How could I, as a Christian, indeed as a theologian of the church, understand anything in my life as though it were separate from God? This is clearly impossible. And yet how could I confess my faith in that God who was “an ever-present help in trouble” (Ps. 46:1) when I felt entirely abandoned by that God? And if this torture did have something to do with God, was it punishment, wrath, or chastisement? Was I, to use a phrase of Jonathan Edwards’s, simply a “sinner in the hands of an angry God”?
I started my journey into the world of mental illness with a postpartum depression after the birth of our second child. News outlets are rife with stories of women who destroy their own children soon after giving birth. It is absolutely tragic. Usually every instinct in the mother pushes toward preserving the life of the infant. Most mothers would give their own lives to protect their babies. But in postpartum depression, reality is so bent that that instinct is blocked. Women who would otherwise be loving mothers have their confidence shaken by painful thoughts and feelings.
Depression is not just sadness or sorrow. Depression is not just negative thinking. Depression is not just being “down.” It’s walking barefoot on broken glass; the weight of one’s body grinds the glass in further with every movement. So, the weight of my very existence grinds the shards of grief deeper into my soul. When I am depressed, every thought, every breath, every conscious moment hurts.
And often the opposite is the case when I am hypomanic: I am scintillating both to myself, and, in my imagination, to the whole world. But mania is more than speeding mentally, more than euphoria, more than creative genius at work. Sometimes, when it tips into full-blown psychosis, it can be terrifying. The sick individual cannot simply shrug it off or pull out of it: there is no pulling oneself “up by the bootstraps.”
And yet the Christian faith has a word of real hope, especially for those who suffer mentally. Hope is found in the risen Christ. Suffering is not eliminated by his resurrection, but transformed by it. Christ’s resurrection kills even the power of death, and promises that God will wipe away every tear on that final day.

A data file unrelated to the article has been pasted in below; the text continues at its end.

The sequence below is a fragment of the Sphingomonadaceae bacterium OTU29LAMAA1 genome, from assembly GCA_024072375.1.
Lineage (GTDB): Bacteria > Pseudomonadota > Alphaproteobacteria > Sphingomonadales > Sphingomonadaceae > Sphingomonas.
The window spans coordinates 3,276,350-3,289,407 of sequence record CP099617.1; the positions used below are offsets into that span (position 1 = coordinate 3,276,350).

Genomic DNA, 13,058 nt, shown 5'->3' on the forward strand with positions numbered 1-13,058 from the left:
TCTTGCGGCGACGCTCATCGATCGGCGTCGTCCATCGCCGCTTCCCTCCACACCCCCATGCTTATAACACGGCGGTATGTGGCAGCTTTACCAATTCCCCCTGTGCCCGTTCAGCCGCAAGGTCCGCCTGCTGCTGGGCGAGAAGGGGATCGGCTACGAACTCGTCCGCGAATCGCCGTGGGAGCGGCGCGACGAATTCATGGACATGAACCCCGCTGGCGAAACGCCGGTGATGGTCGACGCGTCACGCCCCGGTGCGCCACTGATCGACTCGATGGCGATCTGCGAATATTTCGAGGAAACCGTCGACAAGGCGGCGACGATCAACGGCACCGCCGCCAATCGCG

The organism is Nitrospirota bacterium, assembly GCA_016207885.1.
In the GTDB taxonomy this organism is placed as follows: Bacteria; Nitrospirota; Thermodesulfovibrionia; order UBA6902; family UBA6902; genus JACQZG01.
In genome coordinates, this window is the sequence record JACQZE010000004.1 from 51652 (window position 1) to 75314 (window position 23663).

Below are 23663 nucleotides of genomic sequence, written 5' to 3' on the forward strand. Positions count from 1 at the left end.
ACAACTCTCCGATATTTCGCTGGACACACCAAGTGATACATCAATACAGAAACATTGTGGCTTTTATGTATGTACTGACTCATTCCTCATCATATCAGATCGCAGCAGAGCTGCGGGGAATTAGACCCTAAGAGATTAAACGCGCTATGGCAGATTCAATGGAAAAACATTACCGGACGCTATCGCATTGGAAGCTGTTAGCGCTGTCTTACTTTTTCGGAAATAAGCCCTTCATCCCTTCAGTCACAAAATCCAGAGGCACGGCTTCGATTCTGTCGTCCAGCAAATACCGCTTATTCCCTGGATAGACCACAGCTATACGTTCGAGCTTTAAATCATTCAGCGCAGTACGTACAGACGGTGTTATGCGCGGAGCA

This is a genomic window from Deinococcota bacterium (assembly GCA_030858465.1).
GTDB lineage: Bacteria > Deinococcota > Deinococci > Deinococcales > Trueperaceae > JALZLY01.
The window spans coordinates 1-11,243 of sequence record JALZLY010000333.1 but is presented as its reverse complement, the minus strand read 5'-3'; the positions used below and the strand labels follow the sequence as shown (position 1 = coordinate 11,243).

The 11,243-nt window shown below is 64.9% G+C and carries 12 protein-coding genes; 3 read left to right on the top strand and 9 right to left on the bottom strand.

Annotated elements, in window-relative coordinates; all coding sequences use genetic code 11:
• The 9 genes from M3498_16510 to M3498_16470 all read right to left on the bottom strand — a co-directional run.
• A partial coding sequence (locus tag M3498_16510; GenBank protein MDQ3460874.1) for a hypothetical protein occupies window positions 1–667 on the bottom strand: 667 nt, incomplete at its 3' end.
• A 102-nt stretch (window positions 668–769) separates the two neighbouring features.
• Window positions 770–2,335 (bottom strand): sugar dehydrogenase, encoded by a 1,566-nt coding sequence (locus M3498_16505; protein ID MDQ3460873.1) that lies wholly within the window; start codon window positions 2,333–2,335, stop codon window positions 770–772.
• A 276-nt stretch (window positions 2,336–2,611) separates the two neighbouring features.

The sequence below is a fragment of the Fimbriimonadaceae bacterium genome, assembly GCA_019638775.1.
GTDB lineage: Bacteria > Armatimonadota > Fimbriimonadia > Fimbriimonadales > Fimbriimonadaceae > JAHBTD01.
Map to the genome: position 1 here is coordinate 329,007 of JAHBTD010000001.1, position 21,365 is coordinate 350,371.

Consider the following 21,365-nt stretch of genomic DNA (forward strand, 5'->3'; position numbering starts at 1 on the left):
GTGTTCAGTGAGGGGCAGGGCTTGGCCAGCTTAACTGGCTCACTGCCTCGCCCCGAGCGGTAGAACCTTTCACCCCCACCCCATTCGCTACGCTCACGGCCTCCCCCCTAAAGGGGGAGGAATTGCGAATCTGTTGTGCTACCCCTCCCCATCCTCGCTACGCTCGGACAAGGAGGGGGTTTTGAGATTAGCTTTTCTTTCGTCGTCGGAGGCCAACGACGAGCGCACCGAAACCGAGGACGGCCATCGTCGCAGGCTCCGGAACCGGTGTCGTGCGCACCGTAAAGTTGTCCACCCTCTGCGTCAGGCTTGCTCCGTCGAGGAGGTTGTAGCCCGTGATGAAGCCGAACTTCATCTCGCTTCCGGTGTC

But we still have tears in the present. We still die. In God’s future, however, death itself will die. The tree from which Adam and Eve took the fruit of their sin and death becomes the cross that gives us life.
The hope of the Resurrection is not just optimism, but keeps the Christian facing ever toward the future, not merely dwelling in the present. But the Christian hope is not only for the individual Christian, nor for the church itself, but for all of Creation, bound in decay by that first sin: “Cursed is the ground because of you … It will produce thorns and thistles for you …” (Gen. 3:17-18).
This curse of the very ground and its increase will be turned around at the Resurrection. All Creation will be redeemed from pain and woe. In my bouts with mental illness, this understanding of Christian hope gives comfort and encouragement, even if no relief from symptoms. Sorrowing and sighing will be no more. Tears will be wiped away. Even fractious [unruly, irritable] brains will be restored.
“Thus saith the LORD, Ye shall not go up, nor fight against your brethren the children of Israel: return every man to his house; for this thing is from me. They hearkened therefore to the word of the LORD, and returned to depart, according to the word of the LORD.”
1 Kings 12:24, KJV
You can never accuse the Lord of being cold and distant and aloof. He doesn’t detach Himself from the needs of His people. He doesn’t ever disconnect and isolate Himself. On the contrary, He is constantly thinking and acting on our behalf. He is a proactive God. That is most impressive.
Some say, that at the beginning of creation, God wound up the universe like a clock. Now He watches as everything just winds down. He makes no intervention, or attempt to regulate. We call this “Deism.” It may be understood philosophically, but not theologically–or biblically. The God of the Bible is always intensively involved in the affairs and concerns of His covenant people.
“For this thing is from Me.” God directs a confused king who has significant issues. God decides that civil war between Judah and Israel is wrong. He sends His prophet Shemaiah to stand before the king of Judah, and speak out a word to the nation. The Lord is involved, and it is He who is actively enmeshed into this issue.